as it's legal)... and that's pretty much it. However, if you want to play 
    this game with the new HDR function, your card needs to be able to handle
    HDR (I'm not sure which one do or don't). You can still play the level fine
    without it though. 
    Furthermore, I'm not going in-depth on weapons, enemies etc. For that, I
    suggest you to read my Half-Life 2 guide, which can be found as an exclusive
    guide on IGN.
    If you want to have the most fun out of this, and don't want to be spoiled,
    turn off the commentary and play on hard. You'll have a blast. Then play 
    again on easy, with commentary on, so you can enjoy the game and look around
    at your own speed. Also play around with the gravity gun, it's still fun ;)
    So once you ready, get the files of Steam and load the thing up (you may need
    to set up HRD manually though - I had to). Get ready to have some fun for the
    next half an hour or so.
    Walkthrough                                                         [HL.03.01]
    Right in front of you are several audio commentary balloons (if you enabled
    them, that is). Press the use button on them to hear them. 
    #1: "[Gabe Newell] Welcome to the Lost Coast. In this tour, we're going to be
    talking about a new graphics technology we've been developing, called High
    Dynamic Range Lighting, or HDR. We'll also be giving the construction of the
    Lost Coast. First, a quick explanation of the commentary system. To listen to
    a commentary node, put your crosshair over the floating commentary symbol and
    press the +USE key. To stop the commentary, put your crosshair over the
    rotating node and press your +USE key again. Some commentary nodes may take
    control of the game for the purpose of showing something to you. In these
    cases, simply pressing your +USE key will stop the commentary."
    #2: "[Viktor Antonov] When the art team started to think about a location that
    would demonstrate the power of HDR, a beach was one of the first choices we
    made. The visual relationship between the sky, the water, and the rocks is
    something we could not achieve without HDR. In order for high dynamic range to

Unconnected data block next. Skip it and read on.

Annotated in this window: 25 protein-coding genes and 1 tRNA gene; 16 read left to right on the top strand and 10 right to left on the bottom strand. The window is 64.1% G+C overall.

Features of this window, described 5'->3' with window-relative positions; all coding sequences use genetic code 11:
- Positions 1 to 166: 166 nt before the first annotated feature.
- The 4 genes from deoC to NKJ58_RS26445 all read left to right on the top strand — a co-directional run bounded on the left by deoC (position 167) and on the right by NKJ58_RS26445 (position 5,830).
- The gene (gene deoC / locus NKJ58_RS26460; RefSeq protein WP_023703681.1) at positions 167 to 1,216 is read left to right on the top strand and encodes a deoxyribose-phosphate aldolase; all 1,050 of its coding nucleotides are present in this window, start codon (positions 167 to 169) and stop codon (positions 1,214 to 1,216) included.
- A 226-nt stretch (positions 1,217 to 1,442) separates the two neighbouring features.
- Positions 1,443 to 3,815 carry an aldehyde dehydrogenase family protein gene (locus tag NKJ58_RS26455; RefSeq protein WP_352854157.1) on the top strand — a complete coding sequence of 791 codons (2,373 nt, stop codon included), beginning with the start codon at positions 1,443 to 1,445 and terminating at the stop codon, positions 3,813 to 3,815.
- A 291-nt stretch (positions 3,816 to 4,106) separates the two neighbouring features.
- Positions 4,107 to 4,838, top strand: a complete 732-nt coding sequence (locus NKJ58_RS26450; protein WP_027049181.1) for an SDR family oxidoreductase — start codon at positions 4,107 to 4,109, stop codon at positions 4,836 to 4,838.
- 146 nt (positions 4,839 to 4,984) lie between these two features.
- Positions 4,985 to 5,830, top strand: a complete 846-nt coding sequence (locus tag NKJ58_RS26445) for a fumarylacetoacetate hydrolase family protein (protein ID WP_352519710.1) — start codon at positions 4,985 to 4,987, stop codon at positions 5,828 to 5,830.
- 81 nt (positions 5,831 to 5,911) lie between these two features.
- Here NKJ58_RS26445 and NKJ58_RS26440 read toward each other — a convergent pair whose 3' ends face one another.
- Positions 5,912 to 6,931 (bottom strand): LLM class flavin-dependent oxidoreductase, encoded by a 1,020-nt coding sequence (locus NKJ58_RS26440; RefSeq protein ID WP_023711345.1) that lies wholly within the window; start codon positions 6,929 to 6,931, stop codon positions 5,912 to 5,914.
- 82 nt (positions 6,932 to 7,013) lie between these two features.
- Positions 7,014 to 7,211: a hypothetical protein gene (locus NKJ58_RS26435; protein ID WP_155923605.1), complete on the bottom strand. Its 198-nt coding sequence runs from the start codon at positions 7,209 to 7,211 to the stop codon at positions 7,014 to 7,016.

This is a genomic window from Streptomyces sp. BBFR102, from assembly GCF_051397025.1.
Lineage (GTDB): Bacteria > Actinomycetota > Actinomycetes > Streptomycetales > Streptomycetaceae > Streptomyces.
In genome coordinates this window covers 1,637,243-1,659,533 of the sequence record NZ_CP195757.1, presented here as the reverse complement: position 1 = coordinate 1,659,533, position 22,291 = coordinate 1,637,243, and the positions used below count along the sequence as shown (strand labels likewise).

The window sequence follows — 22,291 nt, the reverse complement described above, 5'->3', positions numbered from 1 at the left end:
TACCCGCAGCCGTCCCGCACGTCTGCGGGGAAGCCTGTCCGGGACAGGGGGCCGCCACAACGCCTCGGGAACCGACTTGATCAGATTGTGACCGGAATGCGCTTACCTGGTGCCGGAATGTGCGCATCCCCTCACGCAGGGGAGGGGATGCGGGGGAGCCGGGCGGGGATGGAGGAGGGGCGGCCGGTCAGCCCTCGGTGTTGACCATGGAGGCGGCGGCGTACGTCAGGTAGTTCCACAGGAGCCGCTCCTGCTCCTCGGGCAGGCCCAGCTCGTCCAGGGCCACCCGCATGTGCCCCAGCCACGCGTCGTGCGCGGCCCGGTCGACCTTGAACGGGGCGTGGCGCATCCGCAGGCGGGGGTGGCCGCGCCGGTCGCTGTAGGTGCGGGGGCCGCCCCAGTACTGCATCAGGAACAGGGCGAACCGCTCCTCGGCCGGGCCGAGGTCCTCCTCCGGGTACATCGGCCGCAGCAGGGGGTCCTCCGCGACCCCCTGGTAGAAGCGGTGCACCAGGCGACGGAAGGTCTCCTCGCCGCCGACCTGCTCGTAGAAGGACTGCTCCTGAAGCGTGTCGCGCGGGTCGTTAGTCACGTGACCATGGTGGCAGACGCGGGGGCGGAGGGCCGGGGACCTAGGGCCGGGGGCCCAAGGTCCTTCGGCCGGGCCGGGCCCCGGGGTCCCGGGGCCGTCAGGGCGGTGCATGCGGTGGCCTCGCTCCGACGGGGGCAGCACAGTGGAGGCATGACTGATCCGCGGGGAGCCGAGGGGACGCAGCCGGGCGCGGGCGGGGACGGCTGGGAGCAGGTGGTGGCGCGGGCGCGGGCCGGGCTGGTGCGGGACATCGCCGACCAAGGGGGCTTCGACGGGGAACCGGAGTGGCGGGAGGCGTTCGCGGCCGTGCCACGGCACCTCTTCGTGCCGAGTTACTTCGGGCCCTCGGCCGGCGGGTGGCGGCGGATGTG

correctly simulate the light's interaction with the surfaces around you, like
    these wet rocks, we needed more precise information about the surfaces than
    we've had in the past. So now, going forward, we're modelling textures in 3D
    packages to ensure that the physical information encoded in the texture 
    allows HDR to correctly bounce light off the surface. We also design the 
    colors and values of each surface to ensure they will be correct across all
    exposure levels."
    #3: "[Gary McTaggart] With conventional rendering, seen here on the left, if
    something on the screen is 20% reflective, like the wet stand, then the 
    maximum reflected brightness could only be 20% of  the maximum brightness of
    your monitor. HDR's more accurate simulation of light ensures that the sun's
    reflection on this wet sand appears as it would in the real world, which could
    potentially use 100% of the maximum monitor brightness. HDR uses bloom to 
    simulate light that is beyond 100% of a monitor's maximum brightness."
    If you have HDR on, just take a look around. Notice how the sand reflects the
    sun in a beautiful way. If you're lucky enough to run with high textures, the
    rocks will look great too. I wasn't that lucky. Before walking to the 
    fisherman, notice there is also an area behind the rocks to the left of your
    starting point. You'll find a wrecked ship here, and another text balloon.
    #4: "[Robin Walker] The remains of the ship in front of you where once part of
    a puzzle we cut out of the Lost Coast. The original design of the puzzle was
    based on the idea of the player and the fisherman co-operating together to